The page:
4 posts tagged “photography”

The ALS battle forces changes

Posted September 25th, 2017 by

Jim Burton in Dalton, Ga., in January 2015 while on a freelance assignment for a statewide newspaper. Photograph by Gibbs Frazeur.

A guest blog by member Jim Burton, the ALS Warrior

 

A harsh reality of progressive diseases like ALS is that your body is constantly changing. After my ALS diagnosis in January 2013, I noticed that the progression seemed to happen in stages. After losing some degree of capacity, I’d settle on a new plateau, which became my norm for a while. The plateaus have become shorter, and the declines have become more pronounced.

Neurologists call ALS a progressive disease, but to my family and me it’s digressive as my health declines. In turn, the digression forces change as today I can’t do what I did yesterday.

The biggest changes happened early on as I lost the ability to walk and began using a motorized wheelchair. As dramatic as the change appeared when I became a de facto paraplegic, the new plateau felt manageable. With a handicap-equipped van and hand controls for driving, I maintained most of my independence.

For several years after the diagnosis, I worked as a freelance journalist not only writing stories, which I could do from my home, but also going on location for the photographs. In one week, I traveled alone about 900 miles throughout Georgia and stayed in several hotels. Two years later, I had digressed to yet another plateau, and that independence became history.

Transitioning to a motorized wheelchair represented a radical lifestyle change. Now the disease has reached my shoulders, arms, and hands, creating new and different challenges.

Jim Burton in Dalton, Ga., in January 2015 while on a freelance assignment for a statewide newspaper. Photograph by Gibbs Frazeur.

Recently, I’ve made another major adjustment. Practicing journalism and doing location photography has become impractical. Just this year, I’ve lost the capacity to type, which I’ve done since the ninth grade. I now produce copy like this blog with talk-to-type software, and I’ve written four novels. The capacity to continue writing has kept me “in the game.” Though fiction is a new genre for me, I’m growing as a writer and continuing to exercise my creative capacity as a communicator. This new discipline keeps my mind sharp and my motivation high to press on and live as fully as possible even with my digression. Still, new challenges arise daily.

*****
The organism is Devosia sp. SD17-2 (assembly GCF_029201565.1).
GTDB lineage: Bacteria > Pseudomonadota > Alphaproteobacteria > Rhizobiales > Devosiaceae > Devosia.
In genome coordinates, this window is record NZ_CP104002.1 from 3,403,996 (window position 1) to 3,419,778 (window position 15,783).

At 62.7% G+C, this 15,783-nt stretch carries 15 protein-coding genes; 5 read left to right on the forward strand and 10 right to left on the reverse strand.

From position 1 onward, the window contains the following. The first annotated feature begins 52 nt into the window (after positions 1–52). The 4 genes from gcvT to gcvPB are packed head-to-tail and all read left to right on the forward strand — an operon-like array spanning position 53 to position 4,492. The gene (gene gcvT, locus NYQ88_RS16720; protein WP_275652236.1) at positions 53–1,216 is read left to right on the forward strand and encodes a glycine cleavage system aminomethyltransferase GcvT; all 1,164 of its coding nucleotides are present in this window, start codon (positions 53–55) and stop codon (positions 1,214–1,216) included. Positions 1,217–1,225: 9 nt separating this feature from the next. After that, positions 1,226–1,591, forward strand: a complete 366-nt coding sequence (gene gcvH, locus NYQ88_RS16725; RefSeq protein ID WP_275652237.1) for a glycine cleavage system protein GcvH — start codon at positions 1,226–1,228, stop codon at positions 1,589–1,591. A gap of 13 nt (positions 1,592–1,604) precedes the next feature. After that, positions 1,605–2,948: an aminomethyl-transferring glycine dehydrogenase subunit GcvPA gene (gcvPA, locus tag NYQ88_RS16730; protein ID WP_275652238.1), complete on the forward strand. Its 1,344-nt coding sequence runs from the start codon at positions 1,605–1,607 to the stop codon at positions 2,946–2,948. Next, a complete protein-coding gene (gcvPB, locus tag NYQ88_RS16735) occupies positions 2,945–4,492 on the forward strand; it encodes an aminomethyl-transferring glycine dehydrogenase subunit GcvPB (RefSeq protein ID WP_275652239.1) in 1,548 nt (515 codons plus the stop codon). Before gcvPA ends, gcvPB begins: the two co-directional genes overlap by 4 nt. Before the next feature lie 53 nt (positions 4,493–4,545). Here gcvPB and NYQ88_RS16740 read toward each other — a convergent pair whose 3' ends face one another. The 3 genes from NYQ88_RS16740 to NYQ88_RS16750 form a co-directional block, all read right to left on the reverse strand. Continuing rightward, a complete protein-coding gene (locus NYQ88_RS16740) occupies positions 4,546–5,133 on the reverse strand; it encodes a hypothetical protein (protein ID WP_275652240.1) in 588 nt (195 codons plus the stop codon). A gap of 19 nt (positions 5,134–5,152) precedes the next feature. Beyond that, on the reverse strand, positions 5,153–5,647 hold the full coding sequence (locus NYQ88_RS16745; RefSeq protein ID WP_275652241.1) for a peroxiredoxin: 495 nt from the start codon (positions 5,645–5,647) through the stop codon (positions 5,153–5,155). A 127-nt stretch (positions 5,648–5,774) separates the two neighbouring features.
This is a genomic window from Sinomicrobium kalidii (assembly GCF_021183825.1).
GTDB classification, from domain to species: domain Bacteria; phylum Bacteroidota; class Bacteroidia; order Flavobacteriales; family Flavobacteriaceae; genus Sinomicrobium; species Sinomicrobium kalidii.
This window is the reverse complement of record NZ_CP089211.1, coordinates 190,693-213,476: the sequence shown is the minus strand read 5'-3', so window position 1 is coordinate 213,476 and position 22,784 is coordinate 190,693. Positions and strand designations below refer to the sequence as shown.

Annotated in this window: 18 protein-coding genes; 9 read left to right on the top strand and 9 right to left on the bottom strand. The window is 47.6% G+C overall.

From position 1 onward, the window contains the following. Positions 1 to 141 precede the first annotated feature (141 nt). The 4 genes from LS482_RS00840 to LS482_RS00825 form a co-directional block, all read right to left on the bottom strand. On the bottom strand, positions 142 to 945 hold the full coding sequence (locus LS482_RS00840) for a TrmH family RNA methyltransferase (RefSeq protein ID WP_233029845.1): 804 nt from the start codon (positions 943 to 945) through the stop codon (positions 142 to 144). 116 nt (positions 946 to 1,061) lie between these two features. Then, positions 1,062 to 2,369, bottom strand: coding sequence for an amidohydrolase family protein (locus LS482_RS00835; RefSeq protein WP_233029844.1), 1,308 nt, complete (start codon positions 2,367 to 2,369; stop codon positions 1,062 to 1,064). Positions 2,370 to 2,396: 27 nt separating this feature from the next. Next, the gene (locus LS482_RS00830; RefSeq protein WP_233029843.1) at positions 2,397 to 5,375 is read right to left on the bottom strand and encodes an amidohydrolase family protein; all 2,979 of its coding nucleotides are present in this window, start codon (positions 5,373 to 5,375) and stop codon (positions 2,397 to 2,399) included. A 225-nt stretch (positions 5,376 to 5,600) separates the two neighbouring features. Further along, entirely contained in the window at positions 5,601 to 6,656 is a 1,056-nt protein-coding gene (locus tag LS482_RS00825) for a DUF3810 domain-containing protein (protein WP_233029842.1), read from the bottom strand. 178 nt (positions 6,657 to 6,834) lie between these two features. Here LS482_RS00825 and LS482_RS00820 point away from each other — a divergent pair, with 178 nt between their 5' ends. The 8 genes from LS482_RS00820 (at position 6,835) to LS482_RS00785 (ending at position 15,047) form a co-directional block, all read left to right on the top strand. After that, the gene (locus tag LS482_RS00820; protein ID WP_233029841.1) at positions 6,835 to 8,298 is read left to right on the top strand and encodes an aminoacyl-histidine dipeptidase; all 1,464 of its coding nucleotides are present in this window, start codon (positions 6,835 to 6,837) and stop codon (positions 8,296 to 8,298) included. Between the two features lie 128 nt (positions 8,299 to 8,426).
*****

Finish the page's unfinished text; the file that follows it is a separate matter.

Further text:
Jim Burton speaks with M.B. Howard, a former colleague, during the twenty-year reunion July 29, 2017, of a former Memphis-based nonprofit where they both worked. The trip from Atlanta to Memphis would have been impractical for Burton, so the organizers recommended an adjustment that allowed him to participate via Skype. Photograph by Bill Bangham.

In my home office, I have a workstation with a desktop computer and printer. When first diagnosed, I worked daily on my final doctoral writing project and used the printer constantly. Normal functions included loading paper, changing ink cartridges, loading documents into the feeder, and of course retrieving the printed pages. Each of those seemingly simple tasks now exceeds my physical capacity. The most frustrating challenge has been the inability to retrieve a printed piece of paper that lays on a shelf about four inches off the table. Unable to raise my hand that high, I discovered a way to work around that challenge. By placing my stapler beneath the shelf, I can put my hand there and then reach the printed paper. Another problem solved. These incremental changes that allow me to solve new challenges, create hope. And with every accomplishment, ALS loses.